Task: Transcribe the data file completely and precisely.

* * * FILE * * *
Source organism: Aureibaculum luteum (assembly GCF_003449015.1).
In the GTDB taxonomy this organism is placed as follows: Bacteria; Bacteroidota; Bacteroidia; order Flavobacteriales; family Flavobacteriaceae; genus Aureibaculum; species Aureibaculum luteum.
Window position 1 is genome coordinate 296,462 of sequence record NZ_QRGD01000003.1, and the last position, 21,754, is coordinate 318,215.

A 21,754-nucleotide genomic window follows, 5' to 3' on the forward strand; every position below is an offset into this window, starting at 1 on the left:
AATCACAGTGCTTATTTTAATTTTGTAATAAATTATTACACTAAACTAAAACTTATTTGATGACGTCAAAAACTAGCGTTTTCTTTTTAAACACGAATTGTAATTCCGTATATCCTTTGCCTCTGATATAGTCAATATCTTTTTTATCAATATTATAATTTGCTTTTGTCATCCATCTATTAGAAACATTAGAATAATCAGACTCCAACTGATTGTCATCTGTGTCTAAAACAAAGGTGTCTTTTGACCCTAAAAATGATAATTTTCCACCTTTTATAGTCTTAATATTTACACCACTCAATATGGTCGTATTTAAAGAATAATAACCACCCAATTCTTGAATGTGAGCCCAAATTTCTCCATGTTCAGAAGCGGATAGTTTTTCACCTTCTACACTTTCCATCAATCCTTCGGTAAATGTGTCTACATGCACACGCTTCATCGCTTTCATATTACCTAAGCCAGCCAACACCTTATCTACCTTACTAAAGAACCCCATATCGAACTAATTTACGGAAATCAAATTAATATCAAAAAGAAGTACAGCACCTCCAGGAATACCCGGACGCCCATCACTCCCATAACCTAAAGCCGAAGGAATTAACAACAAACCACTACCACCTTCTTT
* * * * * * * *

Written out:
Source organism: Aureibaculum luteum (assembly GCF_003449015.1).
In the GTDB taxonomy this organism is placed as follows: Bacteria; Bacteroidota; Bacteroidia; order Flavobacteriales; family Flavobacteriaceae; genus Aureibaculum; species Aureibaculum luteum.
Window position 1 is genome coordinate 296,462 of sequence record NZ_QRGD01000003.1, and the last position, 21,754, is coordinate 318,215.

A 21,754-nucleotide genomic window follows, 5' to 3' on the forward strand; every position below is an offset into this window, starting at 1 on the left:
AATCACAGTGCTTATTTTAATTTTGTAATAAATTATTACACTAAACTAAAACTTATTTGATGACGTCAAAAACTAGCGTTTTCTTTTTAAACACGAATTGTAATTCCGTATATCCTTTGCCTCTGATATAGTCAATATCTTTTTTATCAATATTATAATTTGCTTTTGTCATCCATCTATTAGAAACATTAGAATAATCAGACTCCAACTGATTGTCATCTGTGTCTAAAACAAAGGTGTCTTTTGACCCTAAAAATGATAATTTTCCACCTTTTATAGTCTTAATATTTACACCACTCAATATGGTCGTATTTAAAGAATAATAACCACCCAATTCTTGAATGTGAGCCCAAATTTCTCCATGTTCAGAAGCGGATAGTTTTTCACCTTCTACACTTTCCATCAATCCTTCGGTAAATGTGTCTACATGCACACGCTTCATCGCTTTCATATTACCTAAGCCAGCCAACACCTTATCTACCTTACTAAAGAACCCCATATCGAACTAATTTACGGAAATCAAATTAATATCAAAAAGAAGTACAGCACCTCCAGGAATACCCGGACGCCCATCACTCCCATAACCTAAAGCCGAAGGAATTAACAACAAACCACTACCACCTTCTTT